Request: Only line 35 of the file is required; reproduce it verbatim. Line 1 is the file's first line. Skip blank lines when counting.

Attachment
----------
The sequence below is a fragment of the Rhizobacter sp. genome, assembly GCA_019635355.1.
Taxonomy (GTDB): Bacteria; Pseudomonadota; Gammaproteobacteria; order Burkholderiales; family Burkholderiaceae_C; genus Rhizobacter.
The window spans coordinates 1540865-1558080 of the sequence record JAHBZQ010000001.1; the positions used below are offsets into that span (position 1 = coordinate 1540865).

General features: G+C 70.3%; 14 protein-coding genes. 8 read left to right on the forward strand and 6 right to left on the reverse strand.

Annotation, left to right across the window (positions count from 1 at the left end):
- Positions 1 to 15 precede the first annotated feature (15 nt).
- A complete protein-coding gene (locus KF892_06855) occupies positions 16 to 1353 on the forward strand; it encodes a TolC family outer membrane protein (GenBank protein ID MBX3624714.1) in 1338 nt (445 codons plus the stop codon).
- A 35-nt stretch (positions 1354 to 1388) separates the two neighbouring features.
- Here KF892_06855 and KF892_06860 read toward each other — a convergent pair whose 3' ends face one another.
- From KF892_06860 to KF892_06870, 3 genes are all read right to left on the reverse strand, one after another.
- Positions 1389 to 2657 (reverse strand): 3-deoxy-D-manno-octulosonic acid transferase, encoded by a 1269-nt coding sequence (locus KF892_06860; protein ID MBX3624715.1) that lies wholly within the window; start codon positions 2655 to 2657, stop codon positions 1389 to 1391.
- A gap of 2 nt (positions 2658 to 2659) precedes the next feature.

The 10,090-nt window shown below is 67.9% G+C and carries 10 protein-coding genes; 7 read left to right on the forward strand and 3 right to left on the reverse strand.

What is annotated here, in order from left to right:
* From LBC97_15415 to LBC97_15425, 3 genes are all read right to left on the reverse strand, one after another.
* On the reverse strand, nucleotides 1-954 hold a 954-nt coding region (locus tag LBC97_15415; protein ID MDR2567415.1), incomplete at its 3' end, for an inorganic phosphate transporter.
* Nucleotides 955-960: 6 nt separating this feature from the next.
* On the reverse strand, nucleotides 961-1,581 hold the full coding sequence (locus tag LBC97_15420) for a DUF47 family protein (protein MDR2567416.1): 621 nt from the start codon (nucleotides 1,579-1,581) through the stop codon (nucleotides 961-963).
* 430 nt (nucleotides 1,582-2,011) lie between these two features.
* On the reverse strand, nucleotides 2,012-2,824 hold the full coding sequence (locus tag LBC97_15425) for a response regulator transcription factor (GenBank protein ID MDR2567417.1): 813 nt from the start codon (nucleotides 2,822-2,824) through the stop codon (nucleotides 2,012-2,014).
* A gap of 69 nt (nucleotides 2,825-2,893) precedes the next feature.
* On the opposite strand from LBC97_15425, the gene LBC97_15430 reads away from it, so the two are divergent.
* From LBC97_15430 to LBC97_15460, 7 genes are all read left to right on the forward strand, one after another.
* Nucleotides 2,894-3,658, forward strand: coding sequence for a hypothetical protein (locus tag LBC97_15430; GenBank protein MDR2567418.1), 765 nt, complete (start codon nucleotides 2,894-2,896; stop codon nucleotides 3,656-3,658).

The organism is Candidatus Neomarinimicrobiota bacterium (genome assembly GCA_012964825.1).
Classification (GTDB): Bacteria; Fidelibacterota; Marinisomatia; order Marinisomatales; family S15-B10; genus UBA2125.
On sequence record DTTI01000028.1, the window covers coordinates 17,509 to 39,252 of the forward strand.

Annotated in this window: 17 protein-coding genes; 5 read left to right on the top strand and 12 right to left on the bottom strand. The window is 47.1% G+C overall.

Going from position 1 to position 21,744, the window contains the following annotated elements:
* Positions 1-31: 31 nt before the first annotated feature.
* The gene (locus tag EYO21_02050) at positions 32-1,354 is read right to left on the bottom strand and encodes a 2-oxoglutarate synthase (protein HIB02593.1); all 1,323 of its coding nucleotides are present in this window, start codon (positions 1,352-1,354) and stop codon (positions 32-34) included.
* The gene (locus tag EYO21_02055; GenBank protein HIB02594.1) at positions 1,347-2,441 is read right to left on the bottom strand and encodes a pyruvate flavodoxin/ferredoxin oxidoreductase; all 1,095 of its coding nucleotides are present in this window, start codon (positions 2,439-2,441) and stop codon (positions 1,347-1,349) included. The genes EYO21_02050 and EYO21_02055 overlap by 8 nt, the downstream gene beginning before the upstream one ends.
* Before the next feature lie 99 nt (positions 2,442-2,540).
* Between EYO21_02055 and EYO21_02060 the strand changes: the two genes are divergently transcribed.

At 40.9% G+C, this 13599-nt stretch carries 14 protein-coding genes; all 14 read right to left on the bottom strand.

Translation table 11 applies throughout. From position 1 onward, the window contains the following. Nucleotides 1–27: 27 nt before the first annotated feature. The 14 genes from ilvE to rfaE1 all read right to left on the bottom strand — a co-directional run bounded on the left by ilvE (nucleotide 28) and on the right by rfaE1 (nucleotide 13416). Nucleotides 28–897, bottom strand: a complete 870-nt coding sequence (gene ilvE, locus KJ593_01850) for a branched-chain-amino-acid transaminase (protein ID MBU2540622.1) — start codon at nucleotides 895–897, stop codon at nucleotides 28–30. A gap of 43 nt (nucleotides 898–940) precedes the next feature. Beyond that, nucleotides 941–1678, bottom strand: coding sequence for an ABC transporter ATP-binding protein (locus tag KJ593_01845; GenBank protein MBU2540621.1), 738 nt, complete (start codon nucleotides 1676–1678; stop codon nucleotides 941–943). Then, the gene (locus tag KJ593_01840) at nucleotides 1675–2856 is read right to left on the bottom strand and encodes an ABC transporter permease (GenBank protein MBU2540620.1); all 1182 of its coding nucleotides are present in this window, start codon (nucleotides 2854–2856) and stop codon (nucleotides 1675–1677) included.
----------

At 40.9% G+C, this 13599-nt stretch carries 14 protein-coding genes; all 14 read right to left on the bottom strand.